I'm a healthy woman of 57 and stopped running about 5 years ago in favor of very fast walking! My neighbor, also about my age, began running marathons after a long recovery from a broken back. She's urged me to run with her and other neighborhood women early in the mornings before work – but my joints, my feet, my lower back…and the costly visits to the osteopath…ouch! Now I'm really curious. After reading a book by Joe Camp called THE SOUL OF A HORSE, I learned that horses do better without horseshoes because their feet are free to flex. And I noticed my own feet feel better after a day walking in flip-flops rather than running shoes. Could it be that we would all do better running barefoot like the toothless people of indigenous tribes of faraway rugged lands where they are too poor to have shoes or know about dentistry? I would love to learn the secret so I can run again and grow old actively! If you give me a free copy of this book I'll paint a free quick portrait of you or your wife (And post it on my blog, of course), and consider running a marathon with my neighbor! And I'll fit this all into my LIFE PLAN!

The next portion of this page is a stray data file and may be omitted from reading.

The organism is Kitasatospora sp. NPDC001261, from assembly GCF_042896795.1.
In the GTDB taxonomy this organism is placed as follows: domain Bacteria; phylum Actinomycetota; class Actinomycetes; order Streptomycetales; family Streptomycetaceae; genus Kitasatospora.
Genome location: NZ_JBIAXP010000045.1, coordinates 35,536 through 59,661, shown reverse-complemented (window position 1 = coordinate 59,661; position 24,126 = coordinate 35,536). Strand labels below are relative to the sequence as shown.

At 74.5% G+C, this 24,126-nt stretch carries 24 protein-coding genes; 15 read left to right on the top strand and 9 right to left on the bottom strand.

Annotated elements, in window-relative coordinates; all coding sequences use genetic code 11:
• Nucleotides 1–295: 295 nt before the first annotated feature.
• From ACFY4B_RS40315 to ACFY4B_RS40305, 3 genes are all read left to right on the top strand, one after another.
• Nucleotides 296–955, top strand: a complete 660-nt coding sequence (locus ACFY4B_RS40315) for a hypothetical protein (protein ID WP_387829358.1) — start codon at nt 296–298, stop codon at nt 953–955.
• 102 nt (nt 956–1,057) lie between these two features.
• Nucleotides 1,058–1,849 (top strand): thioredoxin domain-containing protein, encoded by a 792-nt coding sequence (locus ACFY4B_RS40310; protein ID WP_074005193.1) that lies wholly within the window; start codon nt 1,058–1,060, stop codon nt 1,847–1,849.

Thank you for your inspiring posts!

  • DebRNOB

    I'm a walker who has always wanted to be a runner but hate the sore feet. I'm interested in the story and research this author did and would love a book to read about it. I recently researched correct shoes for Jazzercise class due to foot pain. The information was very hard to find. You either found shoe advertisements or articles that said 'wear good shoes' and didn't elaborate any more. With a brother who has lost toes due to diabetes and a mom who has had foot surgeries due to some genetic bone issues, I have foot problems in the family. I'd love to increase my knowlege and maybe be motivated in the mean time!

  • Christine